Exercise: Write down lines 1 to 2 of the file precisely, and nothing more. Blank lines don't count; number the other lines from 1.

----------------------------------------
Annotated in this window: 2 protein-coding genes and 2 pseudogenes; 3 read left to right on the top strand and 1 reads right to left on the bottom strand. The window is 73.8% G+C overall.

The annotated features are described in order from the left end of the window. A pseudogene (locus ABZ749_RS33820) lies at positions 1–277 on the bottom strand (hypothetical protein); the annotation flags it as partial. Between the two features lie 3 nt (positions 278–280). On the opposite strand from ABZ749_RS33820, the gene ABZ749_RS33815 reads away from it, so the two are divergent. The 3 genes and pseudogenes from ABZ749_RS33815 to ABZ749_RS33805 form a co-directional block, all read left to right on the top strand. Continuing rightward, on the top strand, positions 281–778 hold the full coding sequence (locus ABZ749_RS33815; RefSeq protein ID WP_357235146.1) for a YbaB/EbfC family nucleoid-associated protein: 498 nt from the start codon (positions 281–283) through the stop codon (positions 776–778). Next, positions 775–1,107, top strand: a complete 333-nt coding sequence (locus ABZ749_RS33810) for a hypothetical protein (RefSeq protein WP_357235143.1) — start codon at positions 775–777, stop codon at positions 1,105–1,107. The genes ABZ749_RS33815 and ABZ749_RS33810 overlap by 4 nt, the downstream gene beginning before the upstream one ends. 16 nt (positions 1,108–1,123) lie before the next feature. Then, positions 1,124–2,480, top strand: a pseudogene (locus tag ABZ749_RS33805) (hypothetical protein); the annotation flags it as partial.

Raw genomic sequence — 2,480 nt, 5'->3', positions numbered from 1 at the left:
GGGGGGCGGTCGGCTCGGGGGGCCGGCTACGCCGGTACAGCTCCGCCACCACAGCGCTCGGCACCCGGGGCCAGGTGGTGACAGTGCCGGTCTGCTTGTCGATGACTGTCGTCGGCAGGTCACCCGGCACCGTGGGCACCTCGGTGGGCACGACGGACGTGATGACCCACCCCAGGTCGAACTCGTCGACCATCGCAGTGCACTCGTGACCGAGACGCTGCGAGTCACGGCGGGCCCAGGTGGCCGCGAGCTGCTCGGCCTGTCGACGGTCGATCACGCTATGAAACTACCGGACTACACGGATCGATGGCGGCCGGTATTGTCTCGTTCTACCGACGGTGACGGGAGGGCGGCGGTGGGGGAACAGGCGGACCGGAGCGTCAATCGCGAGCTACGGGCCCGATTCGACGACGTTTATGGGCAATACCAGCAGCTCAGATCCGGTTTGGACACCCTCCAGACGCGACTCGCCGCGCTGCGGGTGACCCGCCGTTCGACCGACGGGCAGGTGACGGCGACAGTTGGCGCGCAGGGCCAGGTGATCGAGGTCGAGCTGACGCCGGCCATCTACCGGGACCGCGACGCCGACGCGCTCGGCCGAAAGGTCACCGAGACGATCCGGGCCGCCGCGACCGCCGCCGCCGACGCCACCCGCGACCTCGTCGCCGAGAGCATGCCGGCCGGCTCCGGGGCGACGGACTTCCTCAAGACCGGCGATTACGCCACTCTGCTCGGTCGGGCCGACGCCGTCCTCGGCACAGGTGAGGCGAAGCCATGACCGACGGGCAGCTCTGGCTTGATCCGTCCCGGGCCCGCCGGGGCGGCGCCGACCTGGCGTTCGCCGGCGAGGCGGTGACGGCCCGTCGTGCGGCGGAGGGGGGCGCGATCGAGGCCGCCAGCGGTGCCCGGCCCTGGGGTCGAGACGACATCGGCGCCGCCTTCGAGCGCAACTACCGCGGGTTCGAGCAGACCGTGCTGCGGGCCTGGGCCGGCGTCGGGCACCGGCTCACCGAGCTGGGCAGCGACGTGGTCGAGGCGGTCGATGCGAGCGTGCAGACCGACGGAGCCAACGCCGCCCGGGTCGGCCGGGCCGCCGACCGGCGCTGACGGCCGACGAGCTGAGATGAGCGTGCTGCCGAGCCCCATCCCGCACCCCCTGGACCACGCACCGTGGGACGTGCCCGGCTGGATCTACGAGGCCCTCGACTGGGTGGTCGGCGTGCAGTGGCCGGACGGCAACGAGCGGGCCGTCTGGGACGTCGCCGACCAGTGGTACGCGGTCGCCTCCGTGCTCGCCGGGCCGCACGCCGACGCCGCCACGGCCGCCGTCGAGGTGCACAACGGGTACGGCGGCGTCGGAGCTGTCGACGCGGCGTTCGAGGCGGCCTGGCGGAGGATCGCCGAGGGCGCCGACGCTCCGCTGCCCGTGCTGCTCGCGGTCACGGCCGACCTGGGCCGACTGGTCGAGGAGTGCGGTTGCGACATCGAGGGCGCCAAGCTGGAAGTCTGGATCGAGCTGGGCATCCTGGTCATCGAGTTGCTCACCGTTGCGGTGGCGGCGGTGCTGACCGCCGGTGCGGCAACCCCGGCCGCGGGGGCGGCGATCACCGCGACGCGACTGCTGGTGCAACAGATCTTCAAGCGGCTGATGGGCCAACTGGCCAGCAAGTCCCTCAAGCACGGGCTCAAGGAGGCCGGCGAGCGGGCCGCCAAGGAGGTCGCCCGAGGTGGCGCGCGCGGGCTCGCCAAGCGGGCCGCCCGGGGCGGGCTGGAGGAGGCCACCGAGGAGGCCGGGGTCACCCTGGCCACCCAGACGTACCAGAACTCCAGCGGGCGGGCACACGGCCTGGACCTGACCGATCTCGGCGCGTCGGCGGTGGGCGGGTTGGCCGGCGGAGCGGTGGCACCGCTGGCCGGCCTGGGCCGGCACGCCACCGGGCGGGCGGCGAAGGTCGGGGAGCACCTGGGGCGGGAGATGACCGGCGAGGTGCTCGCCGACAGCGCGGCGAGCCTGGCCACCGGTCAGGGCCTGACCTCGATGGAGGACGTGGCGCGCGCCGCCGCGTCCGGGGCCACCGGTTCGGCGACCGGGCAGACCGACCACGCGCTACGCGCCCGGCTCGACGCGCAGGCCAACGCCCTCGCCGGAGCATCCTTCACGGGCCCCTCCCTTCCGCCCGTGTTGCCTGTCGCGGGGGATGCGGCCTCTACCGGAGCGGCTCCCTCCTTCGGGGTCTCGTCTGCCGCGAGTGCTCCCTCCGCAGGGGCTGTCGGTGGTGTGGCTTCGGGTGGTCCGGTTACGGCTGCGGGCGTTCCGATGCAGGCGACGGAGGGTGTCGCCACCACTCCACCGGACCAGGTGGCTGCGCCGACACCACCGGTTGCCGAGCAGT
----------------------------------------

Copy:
Annotated in this window: 2 protein-coding genes and 2 pseudogenes; 3 read left to right on the top strand and 1 reads right to left on the bottom strand. The window is 73.8% G+C overall.

The annotated features are described in order from the left end of the window. A pseudogene (locus ABZ749_RS33820) lies at positions 1–277 on the bottom strand (hypothetical protein); the annotation flags it as partial. Between the two features lie 3 nt (positions 278–280). On the opposite strand from ABZ749_RS33820, the gene ABZ749_RS33815 reads away from it, so the two are divergent. The 3 genes and pseudogenes from ABZ749_RS33815 to ABZ749_RS33805 form a co-directional block, all read left to right on the top strand. Continuing rightward, on the top strand, positions 281–778 hold the full coding sequence (locus ABZ749_RS33815; RefSeq protein ID WP_357235146.1) for a YbaB/EbfC family nucleoid-associated protein: 498 nt from the start codon (positions 281–283) through the stop codon (positions 776–778). Next, positions 775–1,107, top strand: a complete 333-nt coding sequence (locus ABZ749_RS33810) for a hypothetical protein (RefSeq protein WP_357235143.1) — start codon at positions 775–777, stop codon at positions 1,105–1,107. The genes ABZ749_RS33815 and ABZ749_RS33810 overlap by 4 nt, the downstream gene beginning before the upstream one ends. 16 nt (positions 1,108–1,123) lie before the next feature. Then, positions 1,124–2,480, top strand: a pseudogene (locus tag ABZ749_RS33805) (hypothetical protein); the annotation flags it as partial.